Board members of the Regional District of Kitimat-Stikine (RDKS) will be voting about whether or not to support Enbridge’s Northern Gateway Pipeline project September 21.
This came after a surprise motion was introduced at the end of the last RDKS meeting August 10 by elected board member David Brocklebank, who represents the Telegraph Creek electoral district.
The motion, which asked board members whether or not to “oppose Enbridge” came as a surprise as Brocklebank brought it up at the meeting’s end without first giving notice to other board members.
It was delayed by city councillor and RDKS director Bruce Bidgood, who said he feared the motion’s meaning would be lost upon a convoluted conversation that followed.
“I just felt it was time we made our position known, one way or the other, even if it is to remain neutral.” said Brocklebank about why he chose to spring the motion on fellow directors.
Bidgood, who had a hand in crafting a motion for Terrace’s city council with a similar intent, said he tabled it until the next meeting because he feared it would be voted out on a technicality.
“Sometimes the fastest way to kill a very good motion” is by not being clear about the message being sent with that motion, he said.
Brocklebank said the motion may need to be amended and the directors need to get the opinions of their constituents before voting on it.
Back in April, the regional district board received a letter from the Wet’suet’en First Nation asking the board to take a stand against the pipeline, he explained.
The letter was received for information only so the board could evaluate how it wanted to vote on the issue, he said.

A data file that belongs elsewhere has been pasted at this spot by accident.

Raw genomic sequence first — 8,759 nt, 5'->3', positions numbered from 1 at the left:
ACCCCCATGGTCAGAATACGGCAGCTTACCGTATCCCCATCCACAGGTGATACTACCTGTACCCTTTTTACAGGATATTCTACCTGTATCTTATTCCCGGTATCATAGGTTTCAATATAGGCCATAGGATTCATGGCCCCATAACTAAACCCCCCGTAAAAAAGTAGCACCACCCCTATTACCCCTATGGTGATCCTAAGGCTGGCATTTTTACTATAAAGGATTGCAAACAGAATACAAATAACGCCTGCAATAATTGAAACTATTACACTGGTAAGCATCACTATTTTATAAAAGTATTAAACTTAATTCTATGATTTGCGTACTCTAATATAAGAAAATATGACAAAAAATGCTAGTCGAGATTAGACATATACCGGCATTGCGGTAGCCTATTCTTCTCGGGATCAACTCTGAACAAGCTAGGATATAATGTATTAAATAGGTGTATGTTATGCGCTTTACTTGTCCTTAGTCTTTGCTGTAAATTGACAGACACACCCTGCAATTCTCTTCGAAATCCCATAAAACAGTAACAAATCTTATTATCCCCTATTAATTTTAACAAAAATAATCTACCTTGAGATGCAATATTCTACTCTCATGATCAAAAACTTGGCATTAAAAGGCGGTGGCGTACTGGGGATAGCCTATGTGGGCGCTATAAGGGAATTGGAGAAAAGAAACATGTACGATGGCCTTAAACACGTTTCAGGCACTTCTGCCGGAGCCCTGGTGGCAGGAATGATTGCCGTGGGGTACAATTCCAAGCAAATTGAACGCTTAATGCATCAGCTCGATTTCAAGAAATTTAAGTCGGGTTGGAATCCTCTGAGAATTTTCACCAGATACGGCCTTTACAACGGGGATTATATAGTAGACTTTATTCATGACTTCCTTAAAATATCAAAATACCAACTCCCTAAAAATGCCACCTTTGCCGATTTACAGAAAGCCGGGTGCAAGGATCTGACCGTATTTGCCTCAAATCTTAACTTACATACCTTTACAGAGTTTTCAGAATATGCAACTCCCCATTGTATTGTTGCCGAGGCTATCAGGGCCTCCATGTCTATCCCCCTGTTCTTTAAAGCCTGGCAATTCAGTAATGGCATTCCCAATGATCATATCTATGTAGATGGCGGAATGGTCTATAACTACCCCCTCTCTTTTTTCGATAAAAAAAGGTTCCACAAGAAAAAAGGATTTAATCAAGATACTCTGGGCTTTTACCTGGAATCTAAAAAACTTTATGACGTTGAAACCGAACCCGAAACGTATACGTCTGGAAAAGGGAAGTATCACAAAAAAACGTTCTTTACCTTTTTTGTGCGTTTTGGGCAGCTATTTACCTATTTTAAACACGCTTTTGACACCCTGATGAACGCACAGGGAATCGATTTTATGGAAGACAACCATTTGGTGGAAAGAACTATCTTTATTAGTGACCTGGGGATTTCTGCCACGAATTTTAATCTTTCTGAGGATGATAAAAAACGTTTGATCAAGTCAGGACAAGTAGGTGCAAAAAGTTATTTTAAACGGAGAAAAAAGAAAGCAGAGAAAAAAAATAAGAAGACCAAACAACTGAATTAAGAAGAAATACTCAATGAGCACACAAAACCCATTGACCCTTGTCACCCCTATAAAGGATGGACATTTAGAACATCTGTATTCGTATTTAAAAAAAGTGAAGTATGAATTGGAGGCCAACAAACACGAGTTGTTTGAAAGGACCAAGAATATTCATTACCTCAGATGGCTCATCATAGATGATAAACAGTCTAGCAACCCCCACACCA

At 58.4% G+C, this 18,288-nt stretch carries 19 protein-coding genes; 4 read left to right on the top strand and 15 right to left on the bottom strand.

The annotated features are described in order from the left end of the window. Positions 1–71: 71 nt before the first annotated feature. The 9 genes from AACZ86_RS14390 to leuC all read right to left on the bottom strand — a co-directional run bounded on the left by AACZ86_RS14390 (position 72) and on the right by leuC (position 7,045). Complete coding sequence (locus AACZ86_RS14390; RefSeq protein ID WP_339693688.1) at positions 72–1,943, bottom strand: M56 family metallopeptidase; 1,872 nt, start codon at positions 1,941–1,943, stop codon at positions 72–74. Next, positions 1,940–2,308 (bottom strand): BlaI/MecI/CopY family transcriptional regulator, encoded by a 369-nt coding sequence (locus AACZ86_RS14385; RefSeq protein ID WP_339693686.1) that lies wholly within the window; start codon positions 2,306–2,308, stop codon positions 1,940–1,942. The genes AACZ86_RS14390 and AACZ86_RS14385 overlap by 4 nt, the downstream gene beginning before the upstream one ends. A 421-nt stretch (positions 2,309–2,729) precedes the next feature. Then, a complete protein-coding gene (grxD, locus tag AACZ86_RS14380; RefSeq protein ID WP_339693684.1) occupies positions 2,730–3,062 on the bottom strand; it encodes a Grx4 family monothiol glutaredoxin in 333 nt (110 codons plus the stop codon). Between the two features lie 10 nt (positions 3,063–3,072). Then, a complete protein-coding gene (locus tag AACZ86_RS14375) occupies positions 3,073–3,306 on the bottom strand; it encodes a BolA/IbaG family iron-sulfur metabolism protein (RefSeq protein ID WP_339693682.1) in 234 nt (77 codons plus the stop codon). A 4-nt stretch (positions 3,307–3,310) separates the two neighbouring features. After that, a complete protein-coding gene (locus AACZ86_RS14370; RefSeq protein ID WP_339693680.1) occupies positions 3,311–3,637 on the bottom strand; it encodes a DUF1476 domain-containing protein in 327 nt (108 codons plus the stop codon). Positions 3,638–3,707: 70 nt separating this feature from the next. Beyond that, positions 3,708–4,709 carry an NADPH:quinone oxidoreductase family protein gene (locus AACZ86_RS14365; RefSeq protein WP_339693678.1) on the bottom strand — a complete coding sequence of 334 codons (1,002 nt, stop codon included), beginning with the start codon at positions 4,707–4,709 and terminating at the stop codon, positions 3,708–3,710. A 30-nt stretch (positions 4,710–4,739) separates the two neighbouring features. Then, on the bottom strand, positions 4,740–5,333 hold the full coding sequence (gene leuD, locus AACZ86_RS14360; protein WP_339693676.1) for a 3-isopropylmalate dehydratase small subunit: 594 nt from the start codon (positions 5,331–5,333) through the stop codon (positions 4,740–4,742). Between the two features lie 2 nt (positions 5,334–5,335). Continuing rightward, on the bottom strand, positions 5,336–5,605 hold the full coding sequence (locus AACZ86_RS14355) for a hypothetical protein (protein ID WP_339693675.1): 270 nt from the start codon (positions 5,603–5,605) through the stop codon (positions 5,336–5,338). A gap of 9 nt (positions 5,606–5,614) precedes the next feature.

In the May and June board meetings, other issues came up that took priority so Brocklebank brought the motion up unannounced at the next possible board meeting, which was in August – there was no July regional district meeting.
Now that the motion is made, it will be on the agenda and Brocklebank will submit an explanation about it that he wants put on the agenda so the other directors can read it before the September meeting, he said.
When the motion comes up for debate at the meeting next month, Brocklebank can move for an amendment to it, if someone else seconds it, he added.
“I will tell you my amendment is we encourage Enbridge to look at alternatives, “ said Brocklebank.
“The Northern Gateway bitumen pipeline is what really upsets me with what could happen to our environment.”
Enbridge’s safety record lately isn’t that great, he added.
“Things seem to be falling apart in their pipeline system and I’d hate to see that happen in a new pipeline 20 years from now,” said Brocklebank.
“If it breaks, it affects the whole northwest, not one particular area,” he said, adding that a pipeline rupture would send bitumen into the Nechako system and would go all the way down the Fraser River to Vancouver.